And as for Delete Issues? This will also give a user the ability to delete from within a single issue, but unlike the three mentioned above, this permission gives a user access to Bulk Change as well, which allows actions to be taken across multiple issues at once. As such, ask yourself if you even need to grant this permission at all. Sure, there could feasibly be a time when you need to mass delete issues, but it’s likely to occur so rarely that, should those stars align, the permission can be assigned when needed to system admins and then removed as soon as the job is done. This extra step will save you from being the organization that just lost a year’s worth of tickets.

If something is deleted in Jira, it’s gone forever. This can be a nightmare for many, but especially those in organizations with heavy audit requirements. Rather than leaving yourself open to a very unpleasant surprise, do your team a favor and review your permissions now.

Stop worrying about Jira and make full use of its powerful features!  We can help you implement and optimize your Jira instance, contact us, and one of our experts will be in touch shortly.

Topics: jira atlassian blog best-practices tips configuration verify bespoke
2 min read

Jira Service Management for HR

By Courtney Pool on Jan 13, 2021 12:58:15 PM

Blogpost-display-image_Jira Service Management for HRIn November of 2020, Atlassian rebranded Jira Service Desk to Jira Service Management. With this rebranding, Atlassian sought to make one thing clear: JSM isn’t just for IT. In fact, any team who receives requests from others, whether from external or internal customers, can utilize JSM.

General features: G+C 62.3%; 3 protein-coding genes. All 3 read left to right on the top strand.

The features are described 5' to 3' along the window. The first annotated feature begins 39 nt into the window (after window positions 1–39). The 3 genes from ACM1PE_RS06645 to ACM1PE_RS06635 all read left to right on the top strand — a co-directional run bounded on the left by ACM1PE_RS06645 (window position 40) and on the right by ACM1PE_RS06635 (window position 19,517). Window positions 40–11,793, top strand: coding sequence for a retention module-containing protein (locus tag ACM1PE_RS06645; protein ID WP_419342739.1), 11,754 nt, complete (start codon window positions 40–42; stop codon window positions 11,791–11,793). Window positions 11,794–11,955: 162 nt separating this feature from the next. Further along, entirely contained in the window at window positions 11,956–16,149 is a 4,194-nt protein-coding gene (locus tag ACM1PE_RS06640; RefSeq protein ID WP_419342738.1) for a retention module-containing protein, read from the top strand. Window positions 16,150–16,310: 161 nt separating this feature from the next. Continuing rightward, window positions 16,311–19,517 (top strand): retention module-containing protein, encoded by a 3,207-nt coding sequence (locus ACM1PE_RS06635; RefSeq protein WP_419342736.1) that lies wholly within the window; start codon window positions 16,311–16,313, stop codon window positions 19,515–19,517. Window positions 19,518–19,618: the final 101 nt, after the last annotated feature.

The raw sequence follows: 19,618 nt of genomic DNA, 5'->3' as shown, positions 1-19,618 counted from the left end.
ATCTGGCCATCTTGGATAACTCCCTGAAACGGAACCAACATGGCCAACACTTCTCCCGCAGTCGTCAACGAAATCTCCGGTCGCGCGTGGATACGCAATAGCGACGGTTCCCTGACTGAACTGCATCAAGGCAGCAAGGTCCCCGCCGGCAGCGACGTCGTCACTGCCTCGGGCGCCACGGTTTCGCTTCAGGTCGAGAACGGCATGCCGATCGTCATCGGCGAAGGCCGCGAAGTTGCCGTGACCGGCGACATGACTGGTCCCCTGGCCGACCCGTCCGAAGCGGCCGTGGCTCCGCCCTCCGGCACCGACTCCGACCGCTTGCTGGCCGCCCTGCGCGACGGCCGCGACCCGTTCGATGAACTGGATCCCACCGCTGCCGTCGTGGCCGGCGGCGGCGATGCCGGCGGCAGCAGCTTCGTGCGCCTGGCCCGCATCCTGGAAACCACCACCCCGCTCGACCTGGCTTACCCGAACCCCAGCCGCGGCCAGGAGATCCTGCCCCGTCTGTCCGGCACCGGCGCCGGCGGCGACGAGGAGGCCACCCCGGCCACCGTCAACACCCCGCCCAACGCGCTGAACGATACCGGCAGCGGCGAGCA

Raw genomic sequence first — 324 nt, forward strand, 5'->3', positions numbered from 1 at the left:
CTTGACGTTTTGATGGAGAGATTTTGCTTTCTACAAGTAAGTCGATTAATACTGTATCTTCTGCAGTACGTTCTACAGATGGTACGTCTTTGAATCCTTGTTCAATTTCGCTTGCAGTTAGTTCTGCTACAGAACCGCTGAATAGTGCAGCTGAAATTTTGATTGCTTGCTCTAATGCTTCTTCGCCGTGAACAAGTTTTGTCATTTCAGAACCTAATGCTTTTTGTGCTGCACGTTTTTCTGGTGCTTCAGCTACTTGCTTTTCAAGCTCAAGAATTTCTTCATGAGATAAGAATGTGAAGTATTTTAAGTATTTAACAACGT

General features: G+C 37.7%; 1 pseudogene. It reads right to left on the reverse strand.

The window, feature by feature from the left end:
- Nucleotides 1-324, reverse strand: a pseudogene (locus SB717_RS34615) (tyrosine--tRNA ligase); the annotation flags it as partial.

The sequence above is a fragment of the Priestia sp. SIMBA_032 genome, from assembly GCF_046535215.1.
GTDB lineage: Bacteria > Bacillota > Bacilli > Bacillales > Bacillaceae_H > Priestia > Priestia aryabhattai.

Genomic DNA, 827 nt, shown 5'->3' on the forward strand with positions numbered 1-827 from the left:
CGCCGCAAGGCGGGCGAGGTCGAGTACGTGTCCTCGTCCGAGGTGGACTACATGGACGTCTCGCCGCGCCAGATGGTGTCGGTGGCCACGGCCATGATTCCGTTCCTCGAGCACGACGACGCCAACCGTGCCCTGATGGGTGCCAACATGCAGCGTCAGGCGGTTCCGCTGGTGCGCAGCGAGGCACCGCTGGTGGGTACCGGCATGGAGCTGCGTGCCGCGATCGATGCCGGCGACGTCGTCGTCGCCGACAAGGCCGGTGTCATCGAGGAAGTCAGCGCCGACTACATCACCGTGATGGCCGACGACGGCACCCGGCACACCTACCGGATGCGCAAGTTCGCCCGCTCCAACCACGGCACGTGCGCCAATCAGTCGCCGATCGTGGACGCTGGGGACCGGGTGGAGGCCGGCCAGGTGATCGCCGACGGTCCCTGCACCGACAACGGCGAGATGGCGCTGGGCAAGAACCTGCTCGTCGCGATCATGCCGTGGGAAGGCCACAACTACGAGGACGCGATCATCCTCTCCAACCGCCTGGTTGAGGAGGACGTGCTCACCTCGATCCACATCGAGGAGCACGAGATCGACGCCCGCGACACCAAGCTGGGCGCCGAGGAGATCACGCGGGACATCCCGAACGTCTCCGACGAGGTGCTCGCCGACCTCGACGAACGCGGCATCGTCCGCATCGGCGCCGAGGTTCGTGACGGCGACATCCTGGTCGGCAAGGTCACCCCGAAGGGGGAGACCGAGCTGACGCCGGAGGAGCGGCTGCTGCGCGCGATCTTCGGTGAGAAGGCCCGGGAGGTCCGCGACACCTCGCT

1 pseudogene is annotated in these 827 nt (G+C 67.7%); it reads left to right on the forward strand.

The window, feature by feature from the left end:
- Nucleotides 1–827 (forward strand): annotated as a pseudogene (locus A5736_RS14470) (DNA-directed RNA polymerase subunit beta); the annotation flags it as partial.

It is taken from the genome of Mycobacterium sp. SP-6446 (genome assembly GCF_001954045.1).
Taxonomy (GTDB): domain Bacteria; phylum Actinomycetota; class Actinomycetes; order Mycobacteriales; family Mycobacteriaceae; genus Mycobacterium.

Similarly, IT Service Management (ITSM) doesn’t have to be just for IT either. IT organizations around the world benefit daily from applying ITSM principles and processes to their own organizations. Enterprise Service Management (ESM) sees this success and seeks to take it a step further, contending that ITSM practices can be applied even outside of IT teams, which allows for similar successes in other departments. JSM agrees, and it even has quick-starts in Atlassian Cloud for some business teams, including HR.

By now, you may have already read about the ITSM capabilities that can be leveraged by your HR department. You may even already have a few use cases in mind. At Praecipio Consulting, one of the most frequent JSM use cases that we encounter for HR is onboarding and offboarding.